Deduplication allows you to protect and restore your data in the event of any catastrophic failure or disaster. Data that you don’t access very often, but rely on for backup or in a DR scenario, can be compressed and stored in a small space. This releases you from paying for the highest storage performance tier, meaning you won’t need to pay for large amounts of storage on the back end.
Centralized data protection — with a single namespace and low-latency connection to all the major public clouds — allows you to maximize global deduplication across distributed data backed up from multiple clouds. This also facilitates instant restoration of your data (seen as a native read and write) to any cloud provider, with front-end savings and without the risk of vendor lock-in.
Scenario 2: Dramatically Reduce Data Footprint
Deduplicated data is backed up to cloud-attached storage from both on-premise and clouds, eliminating multiple copies of siloed data. This reduces costs for backup and restore storage and sets the stage for recovery and failover to the organization’s cloud of choice.
Avoid Creating Multiple Copies of Data to Start with
There’s a good chance that your data is growing exponentially. That data growth drives the need for backups, archives of that data, and the need to buy enough storage, whether on-prem or perhaps in a single cloud. Without deduplication, you’ll need to purchase more storage arrays, resulting in higher hardware and management costs. If you’re working with two or three clouds, you’re dealing with two or three times as many complications.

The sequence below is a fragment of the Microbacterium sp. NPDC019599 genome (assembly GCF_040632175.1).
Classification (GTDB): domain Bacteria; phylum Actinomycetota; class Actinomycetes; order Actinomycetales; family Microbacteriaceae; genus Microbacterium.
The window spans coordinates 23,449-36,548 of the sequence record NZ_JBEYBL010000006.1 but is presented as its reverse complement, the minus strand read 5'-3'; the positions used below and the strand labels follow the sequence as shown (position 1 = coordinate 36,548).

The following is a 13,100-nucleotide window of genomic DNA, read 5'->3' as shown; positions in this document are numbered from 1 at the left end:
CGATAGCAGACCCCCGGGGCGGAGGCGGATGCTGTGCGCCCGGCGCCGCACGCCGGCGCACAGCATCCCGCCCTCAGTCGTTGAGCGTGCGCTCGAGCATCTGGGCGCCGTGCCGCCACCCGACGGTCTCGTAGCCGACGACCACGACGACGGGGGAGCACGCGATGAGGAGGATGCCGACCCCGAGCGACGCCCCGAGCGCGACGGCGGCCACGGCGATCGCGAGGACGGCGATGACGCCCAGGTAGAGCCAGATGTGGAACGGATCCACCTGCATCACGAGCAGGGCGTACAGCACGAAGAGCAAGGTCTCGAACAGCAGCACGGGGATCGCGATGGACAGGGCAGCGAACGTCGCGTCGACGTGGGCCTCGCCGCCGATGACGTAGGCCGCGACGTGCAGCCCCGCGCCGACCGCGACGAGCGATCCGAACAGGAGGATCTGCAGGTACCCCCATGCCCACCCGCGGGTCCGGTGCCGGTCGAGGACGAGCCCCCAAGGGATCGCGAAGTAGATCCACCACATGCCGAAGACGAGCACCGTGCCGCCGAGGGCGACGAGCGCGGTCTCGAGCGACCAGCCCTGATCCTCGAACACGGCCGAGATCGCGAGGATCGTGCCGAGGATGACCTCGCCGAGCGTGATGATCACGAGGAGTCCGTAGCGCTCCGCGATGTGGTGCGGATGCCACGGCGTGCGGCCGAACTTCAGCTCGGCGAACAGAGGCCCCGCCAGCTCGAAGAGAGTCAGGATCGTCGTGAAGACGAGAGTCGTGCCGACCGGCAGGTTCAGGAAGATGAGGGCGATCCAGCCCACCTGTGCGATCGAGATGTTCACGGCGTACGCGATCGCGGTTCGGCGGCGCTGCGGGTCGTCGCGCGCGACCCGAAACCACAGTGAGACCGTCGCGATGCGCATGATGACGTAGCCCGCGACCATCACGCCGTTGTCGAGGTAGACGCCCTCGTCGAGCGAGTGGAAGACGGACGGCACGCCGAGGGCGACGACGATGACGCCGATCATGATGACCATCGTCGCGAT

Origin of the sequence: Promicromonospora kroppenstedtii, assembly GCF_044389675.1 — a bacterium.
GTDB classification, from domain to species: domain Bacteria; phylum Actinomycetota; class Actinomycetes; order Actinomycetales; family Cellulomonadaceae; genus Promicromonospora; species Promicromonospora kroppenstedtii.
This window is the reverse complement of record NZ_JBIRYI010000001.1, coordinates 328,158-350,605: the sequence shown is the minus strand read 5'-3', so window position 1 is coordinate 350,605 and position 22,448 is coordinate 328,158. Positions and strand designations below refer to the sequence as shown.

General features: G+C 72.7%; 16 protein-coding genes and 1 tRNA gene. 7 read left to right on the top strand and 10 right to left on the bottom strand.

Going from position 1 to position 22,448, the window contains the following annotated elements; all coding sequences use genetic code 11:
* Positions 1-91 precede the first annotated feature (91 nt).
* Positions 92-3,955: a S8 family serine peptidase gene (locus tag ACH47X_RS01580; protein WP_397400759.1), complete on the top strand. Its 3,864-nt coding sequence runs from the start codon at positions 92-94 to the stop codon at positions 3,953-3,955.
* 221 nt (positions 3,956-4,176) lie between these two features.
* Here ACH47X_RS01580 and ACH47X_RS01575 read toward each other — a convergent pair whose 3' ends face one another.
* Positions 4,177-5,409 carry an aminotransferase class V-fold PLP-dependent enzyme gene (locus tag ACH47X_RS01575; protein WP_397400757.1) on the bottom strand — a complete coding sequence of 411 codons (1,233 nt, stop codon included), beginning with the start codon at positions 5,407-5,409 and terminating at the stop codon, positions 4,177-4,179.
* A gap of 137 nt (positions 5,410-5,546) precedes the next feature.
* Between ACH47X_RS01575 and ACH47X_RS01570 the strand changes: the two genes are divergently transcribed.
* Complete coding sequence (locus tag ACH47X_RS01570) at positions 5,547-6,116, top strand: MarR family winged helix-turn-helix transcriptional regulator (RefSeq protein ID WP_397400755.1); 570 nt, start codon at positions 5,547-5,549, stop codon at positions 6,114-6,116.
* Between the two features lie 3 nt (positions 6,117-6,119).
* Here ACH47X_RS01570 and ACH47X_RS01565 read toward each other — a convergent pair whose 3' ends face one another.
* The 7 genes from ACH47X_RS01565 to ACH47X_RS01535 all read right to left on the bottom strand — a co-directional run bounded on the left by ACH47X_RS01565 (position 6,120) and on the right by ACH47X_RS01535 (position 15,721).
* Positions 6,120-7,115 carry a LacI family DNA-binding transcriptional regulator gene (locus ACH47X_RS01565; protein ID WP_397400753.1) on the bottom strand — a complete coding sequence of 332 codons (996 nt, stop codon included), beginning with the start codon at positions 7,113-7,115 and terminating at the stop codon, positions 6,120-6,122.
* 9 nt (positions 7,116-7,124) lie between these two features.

Consider a company that requires 2 PB storage in the cloud. Depending on the type of storage they use, it may take many, many volumes to archive that data. For example, Amazon S3 Glacier has a maximum size of 40 TB per archive. NetApp Cloud Volumes have a 100 TB max per volume, requiring 20 volumes to store 2 PB — along with 20 IPs, 20 namespaces, and 20 points of management. They could store all 2 PB on a cloud-connected Dell EMC Isilon array, but they are still paying for a 1-to-1 amount of storage. Neither of these solutions provides the efficiencies of deduplication. Instead, with a solution that offers up to 65 times deduplication like the PowerProtect mentioned above, they could reduce the size of storage required to back up 2 PB down to possibly 30–35 TB.
The Bottom Line: Multiple Areas for Cost Savings
As you dig into cloud cost optimization efforts, you may realize that you’re paying more than you thought with your current approach. Deduplication facilitates savings by:
1. Reducing the Amount of Storage You Need to Buy: Just as a CD of photos provides streamlined storage functionality that allows you to view or print images as needed, data deduplication minimizes the amount of storage required — by 2 times or more.
2. Reducing the Networking You Need to Buy: By architecting for a single, accessible copy of your data, your organization retains control with a cloud-adjacent service. This also prevents vendor lock-in and associated expenses, such as egress charges.
3. Reducing Management Overhead: Centralizing your data protection for all clouds (including AWS, Azure, Google Cloud Platform, and VMware Cloud on AWS) streamlines management, reducing associated costs, complexities, and sprawl.
Ultimately, data deduplication efforts can yield exponential efficiencies and savings as part of a well-managed Data Strategy.